When a band is composed of two siblings, age (currently) fifteen & thirteen, it’s natural to think they might just be a novelty. Brother & sister Ivan & Ada were actually younger when they first broke out, with 2007’s Bang Bang Boom Cake, getting great press in England, including the one-and-only David Bowie (QRO album review) calling them “genius”. However, the same can be said now with their follow-up, Skeletons, as should have been said then: the only thing special about Tiny Masters of Today is their age.
Lo-fi is all the rage these days, with ‘shitgazing’ bands like No Age (QRO live review) and WAVVES (QRO photos), but, as many have pointed out, the main reason musicians go lo-fi is because it’s easy and cheap. Most of them move on as they go forward. It’s completely understandable that a pair of pre-teens would start off by doing lo-fi garage-pop. What isn’t understandable is why people would think it was particularly special. Bang Bang Boom Cake made Art Brut’s (QRO spotlight on) debut Bang Bang Rock ‘n’ Roll look intricate and complicated in comparison, and Tiny Masters of Today have not advanced much with Skeletons.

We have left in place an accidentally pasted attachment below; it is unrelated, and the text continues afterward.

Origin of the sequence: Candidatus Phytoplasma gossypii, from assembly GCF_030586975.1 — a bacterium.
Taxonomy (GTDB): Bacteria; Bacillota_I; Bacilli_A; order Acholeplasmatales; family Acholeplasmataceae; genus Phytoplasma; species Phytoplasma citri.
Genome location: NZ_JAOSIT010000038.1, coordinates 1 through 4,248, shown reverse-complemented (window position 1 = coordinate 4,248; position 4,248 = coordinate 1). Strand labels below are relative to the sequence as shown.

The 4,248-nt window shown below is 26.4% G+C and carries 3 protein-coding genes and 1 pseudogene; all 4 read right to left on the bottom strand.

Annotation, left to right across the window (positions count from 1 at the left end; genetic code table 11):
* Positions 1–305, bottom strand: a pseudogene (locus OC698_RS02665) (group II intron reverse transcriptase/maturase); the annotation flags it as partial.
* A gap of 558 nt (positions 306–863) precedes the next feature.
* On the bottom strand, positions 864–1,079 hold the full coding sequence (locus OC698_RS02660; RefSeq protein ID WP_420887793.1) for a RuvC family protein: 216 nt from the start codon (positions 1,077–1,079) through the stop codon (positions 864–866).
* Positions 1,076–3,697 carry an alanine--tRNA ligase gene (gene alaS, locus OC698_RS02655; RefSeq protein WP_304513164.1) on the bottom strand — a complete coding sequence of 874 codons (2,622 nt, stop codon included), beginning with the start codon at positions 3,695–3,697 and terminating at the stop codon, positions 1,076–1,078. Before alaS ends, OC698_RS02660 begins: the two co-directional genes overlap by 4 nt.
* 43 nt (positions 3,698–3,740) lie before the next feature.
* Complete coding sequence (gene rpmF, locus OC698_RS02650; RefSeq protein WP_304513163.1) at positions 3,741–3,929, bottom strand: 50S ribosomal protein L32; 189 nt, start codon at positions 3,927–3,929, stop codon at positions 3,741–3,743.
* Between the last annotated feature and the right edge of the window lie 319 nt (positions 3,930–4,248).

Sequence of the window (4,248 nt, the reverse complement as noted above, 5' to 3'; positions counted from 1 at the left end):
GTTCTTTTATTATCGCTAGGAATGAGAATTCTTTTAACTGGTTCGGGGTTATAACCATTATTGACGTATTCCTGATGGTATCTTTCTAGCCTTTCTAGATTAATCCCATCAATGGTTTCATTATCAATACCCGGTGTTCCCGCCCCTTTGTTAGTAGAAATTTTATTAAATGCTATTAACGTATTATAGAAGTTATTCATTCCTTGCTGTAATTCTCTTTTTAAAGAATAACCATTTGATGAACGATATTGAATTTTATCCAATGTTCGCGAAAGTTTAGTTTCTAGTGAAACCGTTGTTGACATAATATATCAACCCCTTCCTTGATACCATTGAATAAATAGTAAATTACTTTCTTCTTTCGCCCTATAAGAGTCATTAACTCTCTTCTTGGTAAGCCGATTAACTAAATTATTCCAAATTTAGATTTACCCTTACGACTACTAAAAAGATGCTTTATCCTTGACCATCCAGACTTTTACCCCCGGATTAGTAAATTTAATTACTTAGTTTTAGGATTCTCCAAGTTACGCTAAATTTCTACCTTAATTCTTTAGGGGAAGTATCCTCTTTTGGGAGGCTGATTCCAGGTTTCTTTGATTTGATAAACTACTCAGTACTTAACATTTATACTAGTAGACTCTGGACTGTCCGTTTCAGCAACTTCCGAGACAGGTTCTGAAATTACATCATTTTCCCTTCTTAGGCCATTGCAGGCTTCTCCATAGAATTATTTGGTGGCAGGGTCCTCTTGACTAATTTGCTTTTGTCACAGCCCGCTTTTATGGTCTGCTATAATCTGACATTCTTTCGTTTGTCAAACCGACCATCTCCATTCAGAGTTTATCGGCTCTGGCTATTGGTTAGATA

This isn’t to say that it’s outright bad music. Skeletons’s lo-fi garage pop can often be catchy, like with “Monkey In the Middle”, “Big Stick”, or the title track. But it’s always simple, and can even get grinding, like with openers “Drop the Bomb!” and “Two Dead Soldiers”. The record particularly sags at the beginning with those two, and at the end, with the uninspired “Ghost Star” and “Understandable Honesty”, and the simply inane lyrics of “Abercrombie Zombie”.
It can feel bad, ragging on a pair of young kids who are doing their best. Were you this able when you were just starting high school? If you saw them at a school recital or in their parents’ actual garage, you’d think they were doing a good job, and wish them well. But as an outright, released record, there’s nothing to write home about but their youth.
MP3 Stream: "Monkey In the Middle"
– Tom Balfour